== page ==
Thursday, December 30, 2010

Redux of some “Favorite” Tweets

I’m a big fan of Twitter for keeping up with interesting tech news and information.  Since signing up in 2007, I’ve used Twitter to connect to a variety of people interested in a wide array of topics. As 2010 draws to a close, check out some of these tech tweets from the past year that caught my eye on my Twitter feed, either from those I follow directly or some of their retweets. The links might be worth another look!
If you are looking to follow me on Twitter, my handle is jkc137. Happy Tweeting!

Tuesday, December 28, 2010

New SharePoint 2010 Books to Consider

Do you have SharePoint 2011 on your project horizon?  If so, don't forget to check out the following books when gathering your resources.

First, check out this recent post about a collaboration of knowledge from Microsoft MVPs on the MVP Award Blog - Over 20 SharePoint MVPs Contribute to SharePoint 2010 Book. You can find "Real World SharePoint 2010" at Amazon and other retailers.

If SharePoint Foundations is more your focus, look for CA Callahan's upcoming book "Mastering Microsoft SharePoint Foundation 2010" due out in mid-February. Callahan is also a Microsoft MVP and I've had the honor of getting a sneak peak at some of the content and am looking forward to adding this volume to my SharePoint references once it's available.  Also,if you are looking for some of Callahan's up to the moment tips and tricks, check out her blog.

(Curious about what makes a Microsoft MVP? Check out this post by Eric Ligman that sums up how to become, find or nominate an MVP.)

Friday, December 24, 2010

Happy Holidays!

Like most of you, I'll be spending the holidays with my family and friends - and giving my hands a break from the keyboard.  

Best wishes for a great holiday season with your family and friends.  Stay warm!

Monday, December 20, 2010

She’s Geeky unConference – Early Bird Registration Ends 12/22

Are you a woman in an STEM (science, technology, engineering or math) field and looking to connect with other like-minded women?  If so, you probably don’t want to miss the She’s Geeky unConference, especially if there is one planned for a location near you.

Starting off 2011 in San Francisco on January 28-30th, She’s Geeky will be held in the Mission, right near downtown. Score!  I enjoyed the conference in Mountain View last year, but this makes it even better.

The early bird registration sale ends on Wednesday, so even if you register for all 3 days it’s a great price.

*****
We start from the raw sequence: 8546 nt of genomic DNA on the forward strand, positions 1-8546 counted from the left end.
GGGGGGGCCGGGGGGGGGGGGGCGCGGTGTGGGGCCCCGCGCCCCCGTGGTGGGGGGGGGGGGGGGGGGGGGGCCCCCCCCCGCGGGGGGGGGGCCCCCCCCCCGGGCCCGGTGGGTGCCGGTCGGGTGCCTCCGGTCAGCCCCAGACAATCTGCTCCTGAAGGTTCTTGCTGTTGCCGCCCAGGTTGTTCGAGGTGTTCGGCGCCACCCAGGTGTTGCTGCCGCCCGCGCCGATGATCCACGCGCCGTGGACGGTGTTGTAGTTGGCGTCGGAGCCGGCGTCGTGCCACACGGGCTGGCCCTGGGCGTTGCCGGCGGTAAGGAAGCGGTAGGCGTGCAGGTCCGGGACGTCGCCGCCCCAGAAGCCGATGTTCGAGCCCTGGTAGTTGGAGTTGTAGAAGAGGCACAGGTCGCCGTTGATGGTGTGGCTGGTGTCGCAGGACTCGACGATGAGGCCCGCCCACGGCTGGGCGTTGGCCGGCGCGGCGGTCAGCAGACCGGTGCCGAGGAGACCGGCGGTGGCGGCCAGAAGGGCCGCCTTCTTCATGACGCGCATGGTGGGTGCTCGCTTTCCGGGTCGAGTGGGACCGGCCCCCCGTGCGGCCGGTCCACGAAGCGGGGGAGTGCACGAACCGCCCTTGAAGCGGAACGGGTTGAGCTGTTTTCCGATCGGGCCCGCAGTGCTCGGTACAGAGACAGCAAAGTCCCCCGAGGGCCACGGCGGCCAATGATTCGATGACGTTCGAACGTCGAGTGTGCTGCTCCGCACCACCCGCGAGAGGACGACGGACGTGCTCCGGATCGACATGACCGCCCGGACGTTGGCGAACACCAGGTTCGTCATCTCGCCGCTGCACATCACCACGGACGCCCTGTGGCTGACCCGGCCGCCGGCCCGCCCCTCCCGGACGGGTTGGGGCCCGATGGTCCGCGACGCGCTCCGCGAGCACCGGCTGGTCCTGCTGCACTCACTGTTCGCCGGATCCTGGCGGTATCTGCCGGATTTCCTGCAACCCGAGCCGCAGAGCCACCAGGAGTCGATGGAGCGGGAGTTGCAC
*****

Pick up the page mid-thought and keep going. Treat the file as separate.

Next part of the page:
Friday, December 17, 2010

Google Calendar and the “Unsupported” Browser

A couple weeks ago, I started experiencing a curious problem with Google Calendar on my netbook.  I’m running IE 8 (8.0.7601.16562 to be exact) and every time I loaded up my calendar I got a message alerting me about using and unsupported browser.

“Sorry, you are trying to use Google Calendar with a browser that isn’t currently supported…”

Since I’m also using IE8 at work (version 8.0.7600.16385) without any calendar issues, I did what many sysadmins do when stuff doesn’t work on their own computers – I ignored it for a while, hoping it would just resolve itself.

However, today I did a little looking around and found the issue, which ironically is caused by the Google ChromeFrame Add-In.  I turned that off and the calendar now loads without any error messages.  The version of the add-in I had installed was ChromeFrame 8.0.552.224.

Monday, December 13, 2010

Upcoming Tech Events in 2011

Looking to fill your calendar with some free or low cost tech events in early 2011?  Consider some of these:
  • TechNet Events Presents: Virtualization 101 - Microsoft Evangelists will talk about the creation of the hypervisor and demonstrate usage scenaros ranging from the home user up to multinational corporations. Discussions will also include how virtualization has given rise to "the Cloud".  The event is free and will be in San Francisco on 2/2/11, but check the list for dates in Los Angeles, Irvine, Denver, Portland and others locations on the west coast.
  • Data Connectors Tech-Security Conferences - Just like the one-day event I attended a few weeks ago, Data Connectors will be all over the west coast in early 2011.   In particular, find it in San Jose, CA on 2/10/11.
  • She's Geeky unConference - For all those women who embrace their geekiness, save the date for "She's Geeky Bay Area #4" running January 28-30th. 
  • Register by 1/21 and snag a free Expo Only pass to the SPTechCon (The SharePoint Technology Conference) in San Francisco February 7-9th.  The full event doesn't fall into the "low cost" category, but if SharePoint is your thing, you might want consider more than just the expo.
  • RSA 2011 - Another one of my favorites, the "Expo Plus" pass at RSA gets you into the expo hall, the keynotes and one conference session of your choice. RSA will be at the Moscone Center in San Francisco, February 14-18th. 
Plan your time well and you won't have to be in the office for much of the first quarter! 

Thursday, December 9, 2010

Inside MDOP: AGPM 4.0

In case you missed the PacITPros meeting on December 7th, you missed out on some interesting vendor and technical presentations.  In addition to a presentation from BlueCat Networks and Hurricane Electric, I did a short demo of one of the MDOP tools - the Advanced Group Policy Manager 4.0.

This tool hooks right into the existing Group Policy Manager snap-in you know and love in your MMC and with the use of a designated archive server, extends the functionality to include better search features and change management.  No matter the size of your organization or the number of IT staff you share group policy tasks with, you can benefit from this tool.  Even if you are the only person who does anything with group policies, this tool will make your life easier.

First, the change control features take away much of the pain of keeping track of what was changed when and potentially by who.  Policies that are controlled by the system must be checked in and out for adjustments, which automatically creates a history record capturing the state of a policy at any given time.  These records can easily be reviewed for corporate compliance and policies can even be rolled back to previous states.

With new roles created within the tool, non-admininstrators (even regular domain users) can be granted the ability to review or edit policies... leaving the actual deployment and linking of the GPOs to system administrators.

The abililty to search and filter your view of policies is much improved.  You can search by name, state (checked in, checked out), even by variables such being updated "last month" or "last week".